My last trip to Europe we flew into and out of Amsterdam. We spent one day in Amsterdam, which is easily accessible from the airport, and then flew to Barcelona, and then flew back from Madrid to Amsterdam, and then back home. It was much cheaper to find one way flights to and from different cities in Europe. I also recommend getting back to the city you will fly home from at least a day early. You never know when inclement weather, or a plane issue may occur, and as the most expensive flight you’ll take is the one back to the US, you do not want to miss that flight and have to pay for another ticket.
Use the internet and websites like www.kayak.com to find the cheapest flights, but also check the airline websites themselves as sometimes you’ll find a better deal on the airlines own website. You can book your tickets 330 days in advance, but that can be hard for most people including myself. I look to book four to six months from the days I will travel. If you need to have specific dates that can be more expensive, so if you can travel three days before or after(which kayak allows you to search) that will provide you the best deal.
Once you are over in Europe there are many ways to get around including air, train, and renting a car. I have written an article on inexpensive air travel in Europe, as I have found this to be the best deal in terms of time and cost, and it can be found here: www.associatedcontent.com/article/9633/fly_around_europe_on_the_cheap.html?cat=16. Rail travel and the Eurorail pass are more expensive and time consuming, however we took trains on our last trip(from Barcelona to Valencia to Madrid) and had a fine time. In our case the train allowed us to stop in Valencia and I have to say that city was the highlight of my trip. If the train is the same amount of time as a plane and the price is comparable or better definitely consider it. I do not recommend renting a car because then you need things like insurance and gas and what if you get lost or the car breaks down. Driving rules in other countries may differ, as well as the road signs may not be in languages you or I understand.
Hotels(and hostels and bed and breakfasts)
Hotels, ah hotels. Before we delve into hotels, first off, let me address hostels. I know people that swear by hostels, but since I travel with my wife and she needs a hairdryer and private shower, hostels are not an option for us. If you are travelling alone they are an inexpensive bed and you’ll meet other young people, and that sounds fine to me.
Another option to consider are Bed and Breakfasts. I’ve stayed at a couple in Europe, and they vary from excellent to horrible. It’s harder to find out good information on B&Bs but if they are your cup of tea definitely look into it. They allow the opportunity to talk with the native population and they’ll provide you tips only a native would know. They may also have fifteen children as well, so be aware.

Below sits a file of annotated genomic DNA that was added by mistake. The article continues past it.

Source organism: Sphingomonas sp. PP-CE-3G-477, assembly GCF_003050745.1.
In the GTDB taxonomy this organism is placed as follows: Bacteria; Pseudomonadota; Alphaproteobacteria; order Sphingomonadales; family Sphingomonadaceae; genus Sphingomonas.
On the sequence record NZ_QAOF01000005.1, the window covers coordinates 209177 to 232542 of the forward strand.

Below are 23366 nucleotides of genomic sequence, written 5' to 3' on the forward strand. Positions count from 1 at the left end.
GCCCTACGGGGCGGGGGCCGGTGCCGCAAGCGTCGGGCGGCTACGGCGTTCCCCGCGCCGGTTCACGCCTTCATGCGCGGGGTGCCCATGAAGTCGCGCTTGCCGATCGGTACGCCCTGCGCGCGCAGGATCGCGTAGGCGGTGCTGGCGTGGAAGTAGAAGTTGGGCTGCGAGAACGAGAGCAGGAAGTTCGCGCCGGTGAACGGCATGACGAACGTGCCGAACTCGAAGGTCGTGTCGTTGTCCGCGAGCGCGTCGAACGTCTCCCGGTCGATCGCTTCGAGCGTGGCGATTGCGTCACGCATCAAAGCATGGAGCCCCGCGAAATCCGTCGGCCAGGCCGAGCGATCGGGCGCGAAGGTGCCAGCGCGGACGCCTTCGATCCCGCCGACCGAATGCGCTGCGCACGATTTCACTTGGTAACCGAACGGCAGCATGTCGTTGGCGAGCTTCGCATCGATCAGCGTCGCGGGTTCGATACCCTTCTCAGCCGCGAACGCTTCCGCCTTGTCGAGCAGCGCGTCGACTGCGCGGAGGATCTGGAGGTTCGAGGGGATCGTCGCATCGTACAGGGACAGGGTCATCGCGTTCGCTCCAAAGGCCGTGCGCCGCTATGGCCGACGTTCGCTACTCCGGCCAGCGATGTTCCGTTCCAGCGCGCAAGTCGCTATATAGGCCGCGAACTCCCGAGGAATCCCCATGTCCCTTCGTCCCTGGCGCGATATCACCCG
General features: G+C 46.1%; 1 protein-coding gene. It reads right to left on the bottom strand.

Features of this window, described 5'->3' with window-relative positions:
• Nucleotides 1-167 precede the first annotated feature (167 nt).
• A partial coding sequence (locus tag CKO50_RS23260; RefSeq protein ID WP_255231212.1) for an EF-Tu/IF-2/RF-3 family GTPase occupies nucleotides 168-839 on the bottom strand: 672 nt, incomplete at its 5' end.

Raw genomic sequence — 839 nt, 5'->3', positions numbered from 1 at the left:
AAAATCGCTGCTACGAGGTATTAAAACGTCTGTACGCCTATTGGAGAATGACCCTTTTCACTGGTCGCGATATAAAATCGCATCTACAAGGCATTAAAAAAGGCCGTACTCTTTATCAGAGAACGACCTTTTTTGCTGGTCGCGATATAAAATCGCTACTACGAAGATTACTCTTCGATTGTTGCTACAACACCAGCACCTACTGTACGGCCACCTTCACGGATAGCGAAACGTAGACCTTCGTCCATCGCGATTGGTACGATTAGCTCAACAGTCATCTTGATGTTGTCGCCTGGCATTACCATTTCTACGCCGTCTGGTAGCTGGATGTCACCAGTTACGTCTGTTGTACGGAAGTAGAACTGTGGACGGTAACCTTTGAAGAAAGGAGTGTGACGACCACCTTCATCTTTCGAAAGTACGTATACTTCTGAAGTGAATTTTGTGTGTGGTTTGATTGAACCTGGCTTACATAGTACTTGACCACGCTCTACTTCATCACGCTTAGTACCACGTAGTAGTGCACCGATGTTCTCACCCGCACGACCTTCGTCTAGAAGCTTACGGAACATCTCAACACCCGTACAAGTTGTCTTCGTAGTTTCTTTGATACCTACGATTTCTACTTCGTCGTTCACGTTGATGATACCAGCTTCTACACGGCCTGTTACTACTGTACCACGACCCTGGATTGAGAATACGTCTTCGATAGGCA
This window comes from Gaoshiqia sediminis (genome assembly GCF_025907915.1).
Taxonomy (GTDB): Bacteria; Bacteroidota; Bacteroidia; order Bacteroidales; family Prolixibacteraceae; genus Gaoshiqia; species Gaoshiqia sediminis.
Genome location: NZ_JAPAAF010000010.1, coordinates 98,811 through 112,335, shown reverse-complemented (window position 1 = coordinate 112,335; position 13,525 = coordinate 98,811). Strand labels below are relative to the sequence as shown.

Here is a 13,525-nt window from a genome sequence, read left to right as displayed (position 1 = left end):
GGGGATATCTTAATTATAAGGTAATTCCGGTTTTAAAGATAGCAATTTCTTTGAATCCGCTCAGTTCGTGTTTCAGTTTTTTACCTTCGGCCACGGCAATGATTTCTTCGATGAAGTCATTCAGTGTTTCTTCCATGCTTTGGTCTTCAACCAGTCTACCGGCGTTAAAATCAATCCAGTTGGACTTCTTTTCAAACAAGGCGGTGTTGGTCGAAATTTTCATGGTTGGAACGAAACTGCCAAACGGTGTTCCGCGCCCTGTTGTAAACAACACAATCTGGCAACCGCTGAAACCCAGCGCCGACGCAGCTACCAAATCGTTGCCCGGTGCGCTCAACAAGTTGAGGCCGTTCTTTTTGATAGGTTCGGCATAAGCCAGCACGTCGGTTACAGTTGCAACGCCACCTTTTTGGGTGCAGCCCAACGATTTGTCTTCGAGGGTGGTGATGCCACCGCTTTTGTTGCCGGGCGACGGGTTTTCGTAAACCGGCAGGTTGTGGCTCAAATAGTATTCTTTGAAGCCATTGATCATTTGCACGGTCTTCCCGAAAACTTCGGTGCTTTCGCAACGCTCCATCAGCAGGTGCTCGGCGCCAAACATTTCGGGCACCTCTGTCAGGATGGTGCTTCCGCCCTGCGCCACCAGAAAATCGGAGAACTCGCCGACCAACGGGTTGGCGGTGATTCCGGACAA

My personal choice is a hotel. If you want a room to yourselves, stay in a hotel. I am of the opinion that a trip should be about getting out of your hotel room, so I look at hotels priced in the $100-150 a night range. These are typically two-three star hotels with a private bathroom and maybe a small TV. I only sleep in the hotel room on trips to Europe, so anything more costly takes away from my budget to do or see something else.
Finding the right hotel for you
Know what kind of traveler you are. I know that sounds simple enough but many people do not do this. For example, when my wife and I were in Rome we stayed at an inexpensive hotel near Termini train station. We planned on taking the train in Rome, so being only a block from Termini worked very well for us. The reviews we had read were mixed, but the price was right. The room was subpar, but it had a working shower and a bed, and that was all we needed.
A few years later a good friend of my wife was planning her honeymoon, and they were going to Rome. She asked my wife about the hotel, and my wife told her it was average, not great, but it was inexpensive. She mentioned it might not be a good honeymoon hotel, but the friend booked it anyway. You know what happens next, that she and her husband had a bad experience with the hotel, because it wasn’t suited to their travel needs.
The point I’m trying to make is know yourself. Read as many other traveler reviews as possible, and a great many can be found on www.Tripadvisor.com, which is where I inspect the reviews written by our fellow travelers. If you’re a person bothered by things like cracked paint or a dirty carpet or if the hotel is right above a bar, then take note of those things and do not book that room. Other reviewers will tell you all you need to know about a certain hotel.
Many hotels also have their own websites, and if they do, even if they’re not an English, they usually offer pictures or you can email if you have a question and they almost always will have someone on staff who can respond in English. If you’re not sure if the shower is in the room itself, or down the hall, email them.